Thursday, March 29, 2007

A Hard Right

In today's Los Angeles Times, Joseph Rich (identified as "chief of the voting section in the Justice Department's civil right division from 1999 to 2005.") weighed in on the current Justice Department scandals. His description of what has been going on in this key department under the Bush administration is damning evidence of just what this cabal has done to our government.

I spent more than 35 years in the department enforcing federal civil rights laws — particularly voting rights. Before leaving in 2005, I worked for attorneys general with dramatically different political philosophies — from John Mitchell to Ed Meese to Janet Reno. Regardless of the administration, the political appointees had respect for the experience and judgment of longtime civil servants.

Under the Bush administration, however, all that changed. Over the last six years, this Justice Department has ignored the advice of its staff and skewed aspects of law enforcement in ways that clearly were intended to influence the outcome of elections.

It has notably shirked its legal responsibility to protect voting rights. From 2001 to 2006, no voting discrimination cases were brought on behalf of African American or Native American voters. U.S. attorneys were told instead to give priority to voter fraud cases, which, when coupled with the strong support for voter ID laws, indicated an intent to depress voter turnout in minority and poor communities.

At least two of the recently fired U.S. attorneys, John McKay in Seattle and David C. Iglesias in New Mexico, were targeted largely because they refused to prosecute voting fraud cases that implicated Democrats or voters likely to vote for Democrats.

This pattern also extended to hiring. In March 2006, Bradley Schlozman was appointed interim U.S. attorney in Kansas City, Mo. Two weeks earlier, the administration was granted the authority to make such indefinite appointments without Senate confirmation. That was too bad: A Senate hearing might have uncovered Schlozman's central role in politicizing the civil rights division during his three-year tenure.

This administration is also politicizing the career staff of the Justice Department. Outright hostility to career employees who disagreed with the political appointees was evident early on. Seven career managers were removed in the civil rights division. I personally was ordered to change performance evaluations of several attorneys under my supervision. I was told to include critical comments about those whose recommendations ran counter to the political will of the administration and to improve evaluations of those who were politically favored.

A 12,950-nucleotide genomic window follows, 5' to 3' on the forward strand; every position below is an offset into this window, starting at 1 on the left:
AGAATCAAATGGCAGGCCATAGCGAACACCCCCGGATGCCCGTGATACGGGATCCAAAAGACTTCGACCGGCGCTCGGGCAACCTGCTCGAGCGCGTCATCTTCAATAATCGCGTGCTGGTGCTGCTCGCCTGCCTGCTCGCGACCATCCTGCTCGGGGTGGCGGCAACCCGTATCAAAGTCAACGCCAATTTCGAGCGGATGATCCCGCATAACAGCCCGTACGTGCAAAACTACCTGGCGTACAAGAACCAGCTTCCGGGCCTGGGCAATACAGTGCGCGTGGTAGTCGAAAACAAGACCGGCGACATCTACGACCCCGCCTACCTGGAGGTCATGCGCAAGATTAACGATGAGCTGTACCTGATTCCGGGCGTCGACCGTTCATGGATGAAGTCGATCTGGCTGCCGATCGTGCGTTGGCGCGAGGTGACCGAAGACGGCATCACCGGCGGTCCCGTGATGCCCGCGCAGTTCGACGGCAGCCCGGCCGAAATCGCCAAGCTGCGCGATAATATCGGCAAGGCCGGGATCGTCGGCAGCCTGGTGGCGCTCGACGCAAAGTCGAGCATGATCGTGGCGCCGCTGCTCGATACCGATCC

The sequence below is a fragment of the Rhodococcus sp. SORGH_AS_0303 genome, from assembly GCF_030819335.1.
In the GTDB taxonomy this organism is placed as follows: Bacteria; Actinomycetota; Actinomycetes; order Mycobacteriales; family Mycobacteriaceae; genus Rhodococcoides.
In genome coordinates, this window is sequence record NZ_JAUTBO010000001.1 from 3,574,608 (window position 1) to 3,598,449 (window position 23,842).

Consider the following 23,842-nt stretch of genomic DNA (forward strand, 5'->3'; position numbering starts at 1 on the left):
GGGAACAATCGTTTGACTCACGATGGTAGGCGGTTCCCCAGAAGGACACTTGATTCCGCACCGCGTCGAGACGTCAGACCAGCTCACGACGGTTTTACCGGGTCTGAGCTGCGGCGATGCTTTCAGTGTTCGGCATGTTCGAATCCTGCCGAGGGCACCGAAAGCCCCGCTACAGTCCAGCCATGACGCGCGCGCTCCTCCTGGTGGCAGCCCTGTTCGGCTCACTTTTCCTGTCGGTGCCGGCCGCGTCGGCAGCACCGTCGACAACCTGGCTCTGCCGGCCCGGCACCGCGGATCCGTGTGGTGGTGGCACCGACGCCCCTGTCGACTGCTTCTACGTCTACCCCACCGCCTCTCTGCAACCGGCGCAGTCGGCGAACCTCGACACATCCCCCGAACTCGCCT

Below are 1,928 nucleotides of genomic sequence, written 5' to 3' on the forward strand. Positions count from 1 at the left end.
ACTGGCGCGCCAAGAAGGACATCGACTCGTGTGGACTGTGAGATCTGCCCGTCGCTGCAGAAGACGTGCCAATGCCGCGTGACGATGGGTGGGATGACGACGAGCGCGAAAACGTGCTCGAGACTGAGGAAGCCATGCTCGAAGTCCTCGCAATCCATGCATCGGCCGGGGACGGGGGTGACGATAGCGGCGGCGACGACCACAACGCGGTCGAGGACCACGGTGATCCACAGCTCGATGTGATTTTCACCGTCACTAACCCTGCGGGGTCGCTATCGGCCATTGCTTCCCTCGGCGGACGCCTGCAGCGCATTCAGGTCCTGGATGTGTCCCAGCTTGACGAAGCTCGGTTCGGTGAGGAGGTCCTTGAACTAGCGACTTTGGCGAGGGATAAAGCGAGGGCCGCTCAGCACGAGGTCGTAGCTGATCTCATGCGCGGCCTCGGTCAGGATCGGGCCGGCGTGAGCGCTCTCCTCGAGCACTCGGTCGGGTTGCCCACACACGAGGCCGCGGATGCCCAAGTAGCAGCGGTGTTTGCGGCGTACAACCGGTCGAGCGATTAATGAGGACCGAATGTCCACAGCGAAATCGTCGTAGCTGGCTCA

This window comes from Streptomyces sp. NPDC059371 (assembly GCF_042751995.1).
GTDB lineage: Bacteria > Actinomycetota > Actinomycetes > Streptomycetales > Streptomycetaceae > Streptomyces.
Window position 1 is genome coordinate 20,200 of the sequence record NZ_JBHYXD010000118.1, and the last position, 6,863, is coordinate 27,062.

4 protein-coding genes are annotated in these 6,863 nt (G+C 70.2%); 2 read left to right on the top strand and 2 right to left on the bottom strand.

...Control of hiring went to political appointees, so an applicant's fidelity to GOP interests replaced civil rights experience as the most important factor in hiring decisions.
[Emphasis added]

If Mr. Rich's allegations are true, and they certainly should be investigated, then it is clear that the firing of the eight US Attorneys currently being looked into by Congress is just the tip of the iceberg. People really were trying to establish a Thousand Year Reich for the GOP.

To my way of thinking, November 6, 2006 now looms even larger than September 22, 2001. Five years is long enough for those kinds of crimes to be overlooked.

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Anonymous Anonymous said...

hell, yes. the entire federal structure seems to have been compromised and hijacked. this thing, this administration, this cabal of neo-publican brownshirts, this mess of malfeasance has tried to infiltrate and corrupt all the institutions of governance.

7:28 PM  

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